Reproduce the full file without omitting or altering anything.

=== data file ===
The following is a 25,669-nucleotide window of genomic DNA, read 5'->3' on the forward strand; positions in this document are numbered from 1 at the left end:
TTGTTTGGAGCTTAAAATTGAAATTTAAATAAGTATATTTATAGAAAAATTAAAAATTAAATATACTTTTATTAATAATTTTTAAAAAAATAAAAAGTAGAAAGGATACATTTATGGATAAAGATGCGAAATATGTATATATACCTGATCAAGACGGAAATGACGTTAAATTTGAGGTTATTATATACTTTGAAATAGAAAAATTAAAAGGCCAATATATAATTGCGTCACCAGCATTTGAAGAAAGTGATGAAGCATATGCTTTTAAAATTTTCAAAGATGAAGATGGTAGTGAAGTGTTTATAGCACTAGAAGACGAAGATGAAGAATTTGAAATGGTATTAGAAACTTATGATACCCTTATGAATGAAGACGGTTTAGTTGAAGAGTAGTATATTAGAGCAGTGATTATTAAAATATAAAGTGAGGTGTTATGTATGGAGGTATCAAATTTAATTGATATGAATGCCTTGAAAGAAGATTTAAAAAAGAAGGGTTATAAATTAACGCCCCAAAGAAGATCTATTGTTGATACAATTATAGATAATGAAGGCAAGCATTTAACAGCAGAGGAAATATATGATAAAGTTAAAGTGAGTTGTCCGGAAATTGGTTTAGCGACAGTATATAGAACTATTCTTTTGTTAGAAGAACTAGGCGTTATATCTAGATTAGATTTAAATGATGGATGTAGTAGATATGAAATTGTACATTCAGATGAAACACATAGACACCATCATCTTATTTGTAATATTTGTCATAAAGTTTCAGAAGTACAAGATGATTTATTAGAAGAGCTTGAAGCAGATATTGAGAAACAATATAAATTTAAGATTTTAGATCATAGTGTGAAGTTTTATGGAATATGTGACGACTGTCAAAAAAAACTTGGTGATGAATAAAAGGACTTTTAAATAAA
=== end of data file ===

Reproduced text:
The following is a 25,669-nucleotide window of genomic DNA, read 5'->3' on the forward strand; positions in this document are numbered from 1 at the left end:
TTGTTTGGAGCTTAAAATTGAAATTTAAATAAGTATATTTATAGAAAAATTAAAAATTAAATATACTTTTATTAATAATTTTTAAAAAAATAAAAAGTAGAAAGGATACATTTATGGATAAAGATGCGAAATATGTATATATACCTGATCAAGACGGAAATGACGTTAAATTTGAGGTTATTATATACTTTGAAATAGAAAAATTAAAAGGCCAATATATAATTGCGTCACCAGCATTTGAAGAAAGTGATGAAGCATATGCTTTTAAAATTTTCAAAGATGAAGATGGTAGTGAAGTGTTTATAGCACTAGAAGACGAAGATGAAGAATTTGAAATGGTATTAGAAACTTATGATACCCTTATGAATGAAGACGGTTTAGTTGAAGAGTAGTATATTAGAGCAGTGATTATTAAAATATAAAGTGAGGTGTTATGTATGGAGGTATCAAATTTAATTGATATGAATGCCTTGAAAGAAGATTTAAAAAAGAAGGGTTATAAATTAACGCCCCAAAGAAGATCTATTGTTGATACAATTATAGATAATGAAGGCAAGCATTTAACAGCAGAGGAAATATATGATAAAGTTAAAGTGAGTTGTCCGGAAATTGGTTTAGCGACAGTATATAGAACTATTCTTTTGTTAGAAGAACTAGGCGTTATATCTAGATTAGATTTAAATGATGGATGTAGTAGATATGAAATTGTACATTCAGATGAAACACATAGACACCATCATCTTATTTGTAATATTTGTCATAAAGTTTCAGAAGTACAAGATGATTTATTAGAAGAGCTTGAAGCAGATATTGAGAAACAATATAAATTTAAGATTTTAGATCATAGTGTGAAGTTTTATGGAATATGTGACGACTGTCAAAAAAAACTTGGTGATGAATAAAAGGACTTTTAAATAAA